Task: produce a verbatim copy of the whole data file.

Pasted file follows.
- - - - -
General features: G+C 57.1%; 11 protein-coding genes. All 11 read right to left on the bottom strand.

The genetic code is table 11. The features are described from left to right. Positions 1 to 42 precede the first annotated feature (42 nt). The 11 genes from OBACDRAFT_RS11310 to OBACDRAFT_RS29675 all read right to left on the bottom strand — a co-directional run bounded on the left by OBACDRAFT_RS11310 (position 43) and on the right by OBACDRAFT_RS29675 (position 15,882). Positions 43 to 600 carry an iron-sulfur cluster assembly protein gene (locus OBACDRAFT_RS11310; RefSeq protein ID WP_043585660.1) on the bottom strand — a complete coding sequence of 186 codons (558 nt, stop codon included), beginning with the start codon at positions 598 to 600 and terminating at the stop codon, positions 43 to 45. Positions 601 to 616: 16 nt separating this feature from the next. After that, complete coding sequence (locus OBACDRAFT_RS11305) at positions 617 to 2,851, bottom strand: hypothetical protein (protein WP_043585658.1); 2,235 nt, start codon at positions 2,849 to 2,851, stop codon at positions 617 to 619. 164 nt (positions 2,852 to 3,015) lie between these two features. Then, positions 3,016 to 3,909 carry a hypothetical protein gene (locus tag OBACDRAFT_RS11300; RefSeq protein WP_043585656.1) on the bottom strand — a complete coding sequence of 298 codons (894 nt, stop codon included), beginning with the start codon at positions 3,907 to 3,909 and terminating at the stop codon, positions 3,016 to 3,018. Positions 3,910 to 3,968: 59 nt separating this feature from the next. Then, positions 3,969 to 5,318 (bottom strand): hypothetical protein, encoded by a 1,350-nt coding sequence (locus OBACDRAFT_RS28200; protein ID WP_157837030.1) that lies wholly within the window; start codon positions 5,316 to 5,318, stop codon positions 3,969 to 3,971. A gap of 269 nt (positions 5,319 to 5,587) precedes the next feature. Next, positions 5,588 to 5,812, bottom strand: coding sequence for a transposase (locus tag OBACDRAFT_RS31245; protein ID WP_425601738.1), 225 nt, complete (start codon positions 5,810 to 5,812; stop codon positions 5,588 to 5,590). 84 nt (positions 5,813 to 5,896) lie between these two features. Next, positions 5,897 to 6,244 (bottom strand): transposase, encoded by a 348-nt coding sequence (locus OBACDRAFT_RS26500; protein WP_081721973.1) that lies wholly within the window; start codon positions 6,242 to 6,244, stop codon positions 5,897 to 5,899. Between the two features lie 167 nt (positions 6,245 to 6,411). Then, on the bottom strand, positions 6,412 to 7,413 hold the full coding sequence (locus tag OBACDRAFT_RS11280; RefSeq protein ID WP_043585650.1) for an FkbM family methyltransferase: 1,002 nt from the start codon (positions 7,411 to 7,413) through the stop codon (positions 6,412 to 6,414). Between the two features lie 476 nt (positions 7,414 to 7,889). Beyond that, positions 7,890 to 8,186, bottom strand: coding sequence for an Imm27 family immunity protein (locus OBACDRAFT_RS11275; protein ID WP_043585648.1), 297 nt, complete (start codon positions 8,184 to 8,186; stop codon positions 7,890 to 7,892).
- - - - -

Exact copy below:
General features: G+C 57.1%; 11 protein-coding genes. All 11 read right to left on the bottom strand.

The genetic code is table 11. The features are described from left to right. Positions 1 to 42 precede the first annotated feature (42 nt). The 11 genes from OBACDRAFT_RS11310 to OBACDRAFT_RS29675 all read right to left on the bottom strand — a co-directional run bounded on the left by OBACDRAFT_RS11310 (position 43) and on the right by OBACDRAFT_RS29675 (position 15,882). Positions 43 to 600 carry an iron-sulfur cluster assembly protein gene (locus OBACDRAFT_RS11310; RefSeq protein ID WP_043585660.1) on the bottom strand — a complete coding sequence of 186 codons (558 nt, stop codon included), beginning with the start codon at positions 598 to 600 and terminating at the stop codon, positions 43 to 45. Positions 601 to 616: 16 nt separating this feature from the next. After that, complete coding sequence (locus OBACDRAFT_RS11305) at positions 617 to 2,851, bottom strand: hypothetical protein (protein WP_043585658.1); 2,235 nt, start codon at positions 2,849 to 2,851, stop codon at positions 617 to 619. 164 nt (positions 2,852 to 3,015) lie between these two features. Then, positions 3,016 to 3,909 carry a hypothetical protein gene (locus tag OBACDRAFT_RS11300; RefSeq protein WP_043585656.1) on the bottom strand — a complete coding sequence of 298 codons (894 nt, stop codon included), beginning with the start codon at positions 3,907 to 3,909 and terminating at the stop codon, positions 3,016 to 3,018. Positions 3,910 to 3,968: 59 nt separating this feature from the next. Then, positions 3,969 to 5,318 (bottom strand): hypothetical protein, encoded by a 1,350-nt coding sequence (locus OBACDRAFT_RS28200; protein ID WP_157837030.1) that lies wholly within the window; start codon positions 5,316 to 5,318, stop codon positions 3,969 to 3,971. A gap of 269 nt (positions 5,319 to 5,587) precedes the next feature. Next, positions 5,588 to 5,812, bottom strand: coding sequence for a transposase (locus tag OBACDRAFT_RS31245; protein ID WP_425601738.1), 225 nt, complete (start codon positions 5,810 to 5,812; stop codon positions 5,588 to 5,590). 84 nt (positions 5,813 to 5,896) lie between these two features. Next, positions 5,897 to 6,244 (bottom strand): transposase, encoded by a 348-nt coding sequence (locus OBACDRAFT_RS26500; protein WP_081721973.1) that lies wholly within the window; start codon positions 6,242 to 6,244, stop codon positions 5,897 to 5,899. Between the two features lie 167 nt (positions 6,245 to 6,411). Then, on the bottom strand, positions 6,412 to 7,413 hold the full coding sequence (locus tag OBACDRAFT_RS11280; RefSeq protein ID WP_043585650.1) for an FkbM family methyltransferase: 1,002 nt from the start codon (positions 7,411 to 7,413) through the stop codon (positions 6,412 to 6,414). Between the two features lie 476 nt (positions 7,414 to 7,889). Beyond that, positions 7,890 to 8,186, bottom strand: coding sequence for an Imm27 family immunity protein (locus OBACDRAFT_RS11275; protein ID WP_043585648.1), 297 nt, complete (start codon positions 8,184 to 8,186; stop codon positions 7,890 to 7,892).